Thank You, Creativity

I'm Not a Scientist Anymore; I'm A Creative

"Follow your heart" may sound cliché, but hey, it still exists for a reason.

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When I write, there's this liberating feeling that overcomes my mind. I found a creativity that defies some logic to make room for all the shenanigans and light to take control. Within this extent, the idea of creativity and the ability to express it always manage to excite me. I wondered what this was and where it came from. I hesitated to explore deeper because, in all honesty, I just thought that I wasn't talented enough; that I only belonged in academics. I came to a conclusion that because of this, there was no room for me in this space. I know: that sounds so ridiculous, but forgive me! I was going through a phase!

I knew there was something in me that sparked at the sound of films, at the feeling of my imagination taking over my agency, and the magnitude of poetry. Those called to me; my inspirations called to me. I've welcomed this spirit in, and wow, how I've felt something new. If only I could share this feeling with you!

I don't know what it is exactly, but it's a good feeling. I've accepted that I am creative, which I didn't do before because I had it in my head that there was no room for this trait. I thought I had to bury this potential with all the seriousness. I liked it, but I buried it? Amazing. What a philosophical queen! Hire me for your advising needs. Sorry to creativity; sorry to my inspirations. I hid you from the world.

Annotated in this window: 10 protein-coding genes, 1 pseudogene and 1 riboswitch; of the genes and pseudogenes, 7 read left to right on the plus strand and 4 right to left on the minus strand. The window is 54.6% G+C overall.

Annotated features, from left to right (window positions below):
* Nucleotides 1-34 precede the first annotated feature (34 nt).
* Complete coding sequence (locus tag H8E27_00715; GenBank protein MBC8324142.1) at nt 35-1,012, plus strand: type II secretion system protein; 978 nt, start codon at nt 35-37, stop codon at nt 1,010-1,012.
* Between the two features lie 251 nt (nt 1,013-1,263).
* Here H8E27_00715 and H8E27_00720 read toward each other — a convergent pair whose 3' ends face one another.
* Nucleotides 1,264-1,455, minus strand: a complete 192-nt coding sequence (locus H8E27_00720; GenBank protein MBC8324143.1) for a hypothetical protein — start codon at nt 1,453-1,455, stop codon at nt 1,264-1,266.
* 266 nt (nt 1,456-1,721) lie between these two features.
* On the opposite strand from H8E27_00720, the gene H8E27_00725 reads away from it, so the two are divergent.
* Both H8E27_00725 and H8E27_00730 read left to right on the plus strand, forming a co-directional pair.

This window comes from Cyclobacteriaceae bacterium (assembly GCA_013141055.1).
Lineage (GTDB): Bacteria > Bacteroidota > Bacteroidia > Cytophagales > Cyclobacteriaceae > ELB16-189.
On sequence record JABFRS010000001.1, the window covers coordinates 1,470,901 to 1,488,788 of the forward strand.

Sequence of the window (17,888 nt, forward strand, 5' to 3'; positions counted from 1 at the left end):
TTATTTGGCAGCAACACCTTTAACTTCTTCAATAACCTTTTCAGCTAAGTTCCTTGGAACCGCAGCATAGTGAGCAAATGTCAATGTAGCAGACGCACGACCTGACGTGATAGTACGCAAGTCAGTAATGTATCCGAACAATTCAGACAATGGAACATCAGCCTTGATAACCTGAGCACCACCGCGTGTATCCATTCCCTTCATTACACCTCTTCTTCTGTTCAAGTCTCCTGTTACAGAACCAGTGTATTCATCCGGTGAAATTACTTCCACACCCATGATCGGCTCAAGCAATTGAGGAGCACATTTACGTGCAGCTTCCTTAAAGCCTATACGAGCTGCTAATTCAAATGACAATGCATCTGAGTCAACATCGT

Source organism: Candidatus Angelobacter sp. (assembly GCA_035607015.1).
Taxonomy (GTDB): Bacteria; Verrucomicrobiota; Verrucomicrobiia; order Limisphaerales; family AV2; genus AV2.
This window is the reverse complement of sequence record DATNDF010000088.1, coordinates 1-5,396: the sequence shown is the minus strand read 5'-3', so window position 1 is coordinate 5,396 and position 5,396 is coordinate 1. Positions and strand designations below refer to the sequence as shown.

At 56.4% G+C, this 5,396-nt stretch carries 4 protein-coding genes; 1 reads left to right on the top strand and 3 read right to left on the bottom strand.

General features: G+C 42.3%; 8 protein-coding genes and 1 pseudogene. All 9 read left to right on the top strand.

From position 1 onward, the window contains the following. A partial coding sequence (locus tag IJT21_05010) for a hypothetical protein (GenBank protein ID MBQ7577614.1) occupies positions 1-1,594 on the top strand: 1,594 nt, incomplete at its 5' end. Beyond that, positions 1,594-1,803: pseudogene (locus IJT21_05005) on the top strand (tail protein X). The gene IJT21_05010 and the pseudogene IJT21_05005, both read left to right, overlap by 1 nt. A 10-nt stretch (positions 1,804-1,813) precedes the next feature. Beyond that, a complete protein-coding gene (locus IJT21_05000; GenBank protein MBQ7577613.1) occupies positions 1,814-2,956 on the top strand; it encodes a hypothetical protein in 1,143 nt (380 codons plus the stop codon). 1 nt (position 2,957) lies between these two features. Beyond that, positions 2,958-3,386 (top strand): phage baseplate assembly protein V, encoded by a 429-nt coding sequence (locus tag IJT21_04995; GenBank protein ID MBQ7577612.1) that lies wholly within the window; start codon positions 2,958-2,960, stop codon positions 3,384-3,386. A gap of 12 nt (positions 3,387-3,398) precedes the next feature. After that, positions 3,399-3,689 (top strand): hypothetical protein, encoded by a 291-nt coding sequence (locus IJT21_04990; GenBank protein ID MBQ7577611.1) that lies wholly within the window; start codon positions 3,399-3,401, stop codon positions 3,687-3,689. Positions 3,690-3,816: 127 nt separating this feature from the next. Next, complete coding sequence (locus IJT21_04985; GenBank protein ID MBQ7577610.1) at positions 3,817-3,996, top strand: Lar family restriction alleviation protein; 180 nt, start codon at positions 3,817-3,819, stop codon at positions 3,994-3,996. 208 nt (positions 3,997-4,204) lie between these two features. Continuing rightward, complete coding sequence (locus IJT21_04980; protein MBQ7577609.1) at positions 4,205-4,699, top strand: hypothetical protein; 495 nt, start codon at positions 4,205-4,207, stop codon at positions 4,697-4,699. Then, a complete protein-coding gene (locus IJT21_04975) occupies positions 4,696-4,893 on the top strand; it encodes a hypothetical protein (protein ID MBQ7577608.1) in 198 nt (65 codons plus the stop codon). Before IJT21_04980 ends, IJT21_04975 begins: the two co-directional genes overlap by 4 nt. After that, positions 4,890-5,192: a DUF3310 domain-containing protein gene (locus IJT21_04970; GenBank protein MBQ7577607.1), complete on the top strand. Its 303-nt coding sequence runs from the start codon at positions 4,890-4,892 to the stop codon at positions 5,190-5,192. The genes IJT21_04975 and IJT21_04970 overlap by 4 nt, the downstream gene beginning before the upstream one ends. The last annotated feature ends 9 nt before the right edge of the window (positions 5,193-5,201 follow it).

The old short films (old as in early 1900s old) embraced my simplicity and let me travel back in time. Books took me to their worlds. The television and movies I watched growing up and now influenced my lighthearted spirit. This was where my heart was going: to creativity. And I love it. I love the feeling of envisioning something. I don't own a fancy camera, but I've got a mind that can move one.

I think a part of me grew into this being through art. I knew I had to do something with this because I didn't want to let go of it- I just didn't know what to do. Watching movies and films, and reading books fed into this growing personality. Part of this saw Georges Méliès, my film hero. His films fascinated the childlike spirit in me, with his creativity right in front of me. My cinema class introduced me to more old films, and I loved it. The simplicity of these old films held colors and extravagant imaginations, even if they were in black and white. Poetry was simple, but it had bouquets upon bouquets of flowers behind its doors. UCLA's Samahang Pilipino Cultural Night got me. It fueled my imagination, even more, connecting with my culture and its history as I saw them right in front of me. They were on stage, performing as my friends and I were performing.

Overall, I know where my heart is. It's in that world of color (not California Adventure, but we can say so if you take me!) It's behind the screen, watching films and movies. It's in the pages I would read. It's in the imagination that fueled my creativity as I applied to universities and wrote some papers. It's with my friends and family. It got lost somehow, but as I see where God/the universe is trying to guide me towards, I'm finding it. It's in these words. So, to creativity: thank you.